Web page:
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The couple where one or both partners are jealous is easy to spot: They're the ones who stay home. The only stress-free environment for that kind of a couple is on the couch with a DVD and a bottle of wine because any public place—pubs, restaurants, even shopping—has potential rivals (i.e. people of the opposite sex). But some people can't even bear to have their partners watching attractive people on television and in movies. Even the news becomes a problem if the newsreader happens to be attractive.
The saddest thing of all is that jealousy not only won't stop people from being unfaithful; it makes it more likely they will be. If you accuse someone often enough of having an affair, they eventually think, Hey, if they believe it, I might as well do it. The second biggest fear of a jealous person is that her partner will leave her, but if she continues to make his life hell, he probably will. Don't let this happen to you. Take a deep breath and make a commitment to follow this seven-step program which can solve the problem permanently. It's not a quick fix. It takes time and effort. But it does work. I know—I did it!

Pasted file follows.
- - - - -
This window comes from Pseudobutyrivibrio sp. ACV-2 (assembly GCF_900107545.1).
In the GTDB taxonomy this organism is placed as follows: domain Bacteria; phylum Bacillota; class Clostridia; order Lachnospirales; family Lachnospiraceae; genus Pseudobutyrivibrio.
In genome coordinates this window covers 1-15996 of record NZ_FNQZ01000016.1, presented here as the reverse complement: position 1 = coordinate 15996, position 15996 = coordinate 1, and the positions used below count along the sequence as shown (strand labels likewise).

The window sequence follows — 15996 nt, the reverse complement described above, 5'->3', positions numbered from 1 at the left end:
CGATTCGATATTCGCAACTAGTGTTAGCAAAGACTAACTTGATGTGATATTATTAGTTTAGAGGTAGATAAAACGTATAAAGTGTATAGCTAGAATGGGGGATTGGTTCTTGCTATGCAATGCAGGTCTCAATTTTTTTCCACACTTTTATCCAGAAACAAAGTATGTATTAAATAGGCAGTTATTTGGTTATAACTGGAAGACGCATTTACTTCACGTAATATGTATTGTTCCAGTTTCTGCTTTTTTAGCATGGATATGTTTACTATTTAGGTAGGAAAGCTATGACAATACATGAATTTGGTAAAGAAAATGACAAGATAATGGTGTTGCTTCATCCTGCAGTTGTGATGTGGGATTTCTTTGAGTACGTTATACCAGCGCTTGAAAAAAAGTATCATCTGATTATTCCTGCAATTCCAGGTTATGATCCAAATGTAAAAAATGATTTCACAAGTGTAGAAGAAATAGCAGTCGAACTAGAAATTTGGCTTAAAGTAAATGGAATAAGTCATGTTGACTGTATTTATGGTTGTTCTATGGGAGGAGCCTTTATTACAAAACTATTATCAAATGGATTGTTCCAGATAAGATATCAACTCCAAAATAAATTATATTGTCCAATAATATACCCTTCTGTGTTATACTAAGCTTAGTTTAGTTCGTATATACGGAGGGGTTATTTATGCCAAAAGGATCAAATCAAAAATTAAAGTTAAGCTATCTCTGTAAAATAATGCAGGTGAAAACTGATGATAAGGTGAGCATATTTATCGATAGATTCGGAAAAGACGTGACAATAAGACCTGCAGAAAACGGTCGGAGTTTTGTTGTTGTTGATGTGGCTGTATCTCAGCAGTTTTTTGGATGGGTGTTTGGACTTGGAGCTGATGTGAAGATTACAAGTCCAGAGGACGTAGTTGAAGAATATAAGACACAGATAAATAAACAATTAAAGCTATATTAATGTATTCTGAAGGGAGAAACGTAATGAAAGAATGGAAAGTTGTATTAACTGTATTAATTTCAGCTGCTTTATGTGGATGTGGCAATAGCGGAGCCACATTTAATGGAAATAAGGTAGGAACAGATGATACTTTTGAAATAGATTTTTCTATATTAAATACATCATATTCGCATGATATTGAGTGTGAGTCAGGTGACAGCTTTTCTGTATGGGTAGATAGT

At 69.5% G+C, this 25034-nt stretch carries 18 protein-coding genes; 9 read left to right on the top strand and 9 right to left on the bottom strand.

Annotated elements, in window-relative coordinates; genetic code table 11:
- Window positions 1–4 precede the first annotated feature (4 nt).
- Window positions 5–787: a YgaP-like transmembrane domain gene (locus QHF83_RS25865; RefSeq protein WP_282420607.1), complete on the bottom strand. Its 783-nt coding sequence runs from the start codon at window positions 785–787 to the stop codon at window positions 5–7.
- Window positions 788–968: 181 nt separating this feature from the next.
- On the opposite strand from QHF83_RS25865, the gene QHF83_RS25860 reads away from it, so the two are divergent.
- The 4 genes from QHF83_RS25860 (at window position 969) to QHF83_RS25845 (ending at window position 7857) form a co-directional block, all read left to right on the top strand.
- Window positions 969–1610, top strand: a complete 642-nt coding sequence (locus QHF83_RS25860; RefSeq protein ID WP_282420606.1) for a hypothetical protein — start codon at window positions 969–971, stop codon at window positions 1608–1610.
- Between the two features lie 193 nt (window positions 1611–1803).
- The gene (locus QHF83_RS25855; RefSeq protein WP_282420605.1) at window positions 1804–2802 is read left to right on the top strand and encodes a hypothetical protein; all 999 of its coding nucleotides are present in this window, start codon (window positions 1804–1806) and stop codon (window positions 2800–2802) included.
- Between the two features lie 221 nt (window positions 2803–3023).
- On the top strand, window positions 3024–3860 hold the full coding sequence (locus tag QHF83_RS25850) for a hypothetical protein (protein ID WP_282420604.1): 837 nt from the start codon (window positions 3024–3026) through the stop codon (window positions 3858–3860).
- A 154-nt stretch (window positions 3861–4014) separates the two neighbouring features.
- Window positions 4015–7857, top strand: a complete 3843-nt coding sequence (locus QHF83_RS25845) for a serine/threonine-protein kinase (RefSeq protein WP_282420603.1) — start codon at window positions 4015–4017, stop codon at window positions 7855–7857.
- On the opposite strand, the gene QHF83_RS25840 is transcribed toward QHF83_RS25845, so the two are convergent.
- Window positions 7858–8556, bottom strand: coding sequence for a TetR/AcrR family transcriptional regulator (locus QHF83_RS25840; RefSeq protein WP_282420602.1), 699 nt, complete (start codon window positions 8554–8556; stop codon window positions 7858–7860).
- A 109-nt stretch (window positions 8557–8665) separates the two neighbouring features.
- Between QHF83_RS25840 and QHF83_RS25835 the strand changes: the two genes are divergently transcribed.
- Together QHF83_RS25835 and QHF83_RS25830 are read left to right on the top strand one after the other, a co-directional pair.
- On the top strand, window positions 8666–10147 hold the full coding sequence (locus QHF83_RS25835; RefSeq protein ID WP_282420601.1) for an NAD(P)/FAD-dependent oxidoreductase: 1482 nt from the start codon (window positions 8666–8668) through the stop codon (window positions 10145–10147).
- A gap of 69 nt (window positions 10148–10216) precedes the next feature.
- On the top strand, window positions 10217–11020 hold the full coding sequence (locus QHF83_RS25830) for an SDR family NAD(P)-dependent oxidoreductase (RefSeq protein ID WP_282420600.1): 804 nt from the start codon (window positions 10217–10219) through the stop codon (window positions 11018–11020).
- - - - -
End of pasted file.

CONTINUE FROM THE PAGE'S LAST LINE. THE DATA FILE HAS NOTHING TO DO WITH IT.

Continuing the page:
The Seven-Step Fix
Before you start the program, it helps to understand what's making you jealous. Identify the reason: Is it insecurity, your childhood, your past, your own cheating history (if we find it hard to be unfaithful, we don't expect others to be)—or a combination of all four? If the answer's not obvious, force yourself to think outside the box; for example, it might stem from sitting through all the gory details when your best friend's heart got smashed to smithereens by a lover who cheated. Also work on your self-esteem: The more highly you think of yourself, the less likely you'll believe your partner would dream of risking your relationship.